Britain has 9,000 troops in Iraq, hundreds of whom are being drawn into the less stable regions of the country at American request. For the foreseeable future, our troops will play a central role in the bringing of order to the liberated country. Mr Bush has made many mistakes in Iraq. But one thing is certain: Saddam Hussein has been deposed. Mr Kerry is not even sure that the Iraqi dictator’s tyranny would be over had he been President. “He might be gone,” is as far as he was willing to go in an interview with NBC last week.
Indeed, Mr Kerry’s position on the war could scarcely be more muddled. The Senator voted for the invasion (unlike the first Gulf War, which he voted against). However, last October, he voted against an appropriation to support American soldiers dealing with the aftermath of a war he had approved. He has said that Mr Bush failed to commit enough troops to Iraq, but at the same time has promised to start bringing American soldiers home six months after taking office. Who, then, will plug the gap? The French foreign minister, Michel Barnier, has said that France will “never” send its troops to Iraq, even if Mr Kerry does win. Germany is no less forthright. How does the Democrat candidate propose to “win” in Iraq – as he says he would – in such operational circumstances?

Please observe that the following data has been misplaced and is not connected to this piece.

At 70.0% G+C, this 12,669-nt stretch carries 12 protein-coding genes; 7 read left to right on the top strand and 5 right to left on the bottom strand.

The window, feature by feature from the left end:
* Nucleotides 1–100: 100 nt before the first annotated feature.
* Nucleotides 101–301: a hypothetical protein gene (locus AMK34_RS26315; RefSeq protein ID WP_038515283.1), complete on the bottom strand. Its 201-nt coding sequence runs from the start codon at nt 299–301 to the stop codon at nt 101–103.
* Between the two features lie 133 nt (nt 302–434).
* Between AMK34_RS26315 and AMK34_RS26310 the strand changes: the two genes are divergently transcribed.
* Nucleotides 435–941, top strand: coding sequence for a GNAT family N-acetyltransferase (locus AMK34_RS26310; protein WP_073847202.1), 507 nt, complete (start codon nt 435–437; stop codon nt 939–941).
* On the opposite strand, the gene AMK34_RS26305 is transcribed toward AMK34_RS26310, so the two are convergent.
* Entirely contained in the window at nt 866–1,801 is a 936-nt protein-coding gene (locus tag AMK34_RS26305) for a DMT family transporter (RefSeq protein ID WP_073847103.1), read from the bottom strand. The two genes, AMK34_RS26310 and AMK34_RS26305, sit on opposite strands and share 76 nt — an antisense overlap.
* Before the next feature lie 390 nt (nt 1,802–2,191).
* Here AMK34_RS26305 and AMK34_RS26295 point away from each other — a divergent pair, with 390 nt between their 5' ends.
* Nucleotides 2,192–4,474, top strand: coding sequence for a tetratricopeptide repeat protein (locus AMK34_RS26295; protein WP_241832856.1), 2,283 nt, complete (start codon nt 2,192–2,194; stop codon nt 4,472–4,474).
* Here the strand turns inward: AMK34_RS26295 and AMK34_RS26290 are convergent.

Mr Kerry has done everything to encourage the charge that he is stranded in the world of September 10. “We have to get back to the place we were,” he said this month, “where terrorists are not the focus of our lives, but they’re a nuisance.” That would no doubt be desirable. But nothing Mr Kerry has said suggests that he knows how to achieve this goal. The intellectual vacuum at the heart of his candidacy has profound implications for Britain’s strategic interests and the lives of our troops: in both cases, this country would be better served by the re-election of Mr Bush.